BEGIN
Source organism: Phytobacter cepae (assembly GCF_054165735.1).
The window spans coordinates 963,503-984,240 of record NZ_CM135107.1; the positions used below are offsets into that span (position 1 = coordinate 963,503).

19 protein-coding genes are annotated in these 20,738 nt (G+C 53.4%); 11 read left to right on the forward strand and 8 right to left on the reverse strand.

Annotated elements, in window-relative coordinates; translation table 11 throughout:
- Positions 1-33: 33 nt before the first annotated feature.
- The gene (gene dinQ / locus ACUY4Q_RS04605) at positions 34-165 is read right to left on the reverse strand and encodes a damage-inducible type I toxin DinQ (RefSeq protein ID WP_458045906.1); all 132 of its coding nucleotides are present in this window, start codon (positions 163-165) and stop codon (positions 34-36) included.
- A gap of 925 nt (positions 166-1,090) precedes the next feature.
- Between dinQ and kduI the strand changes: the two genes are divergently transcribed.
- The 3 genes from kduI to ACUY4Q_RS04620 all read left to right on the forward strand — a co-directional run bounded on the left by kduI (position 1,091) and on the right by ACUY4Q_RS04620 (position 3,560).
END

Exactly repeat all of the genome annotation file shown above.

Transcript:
Source organism: Phytobacter cepae (assembly GCF_054165735.1).
The window spans coordinates 963,503-984,240 of record NZ_CM135107.1; the positions used below are offsets into that span (position 1 = coordinate 963,503).

19 protein-coding genes are annotated in these 20,738 nt (G+C 53.4%); 11 read left to right on the forward strand and 8 right to left on the reverse strand.

Annotated elements, in window-relative coordinates; translation table 11 throughout:
- Positions 1-33: 33 nt before the first annotated feature.
- The gene (gene dinQ / locus ACUY4Q_RS04605) at positions 34-165 is read right to left on the reverse strand and encodes a damage-inducible type I toxin DinQ (RefSeq protein ID WP_458045906.1); all 132 of its coding nucleotides are present in this window, start codon (positions 163-165) and stop codon (positions 34-36) included.
- A gap of 925 nt (positions 166-1,090) precedes the next feature.
- Between dinQ and kduI the strand changes: the two genes are divergently transcribed.
- The 3 genes from kduI to ACUY4Q_RS04620 all read left to right on the forward strand — a co-directional run bounded on the left by kduI (position 1,091) and on the right by ACUY4Q_RS04620 (position 3,560).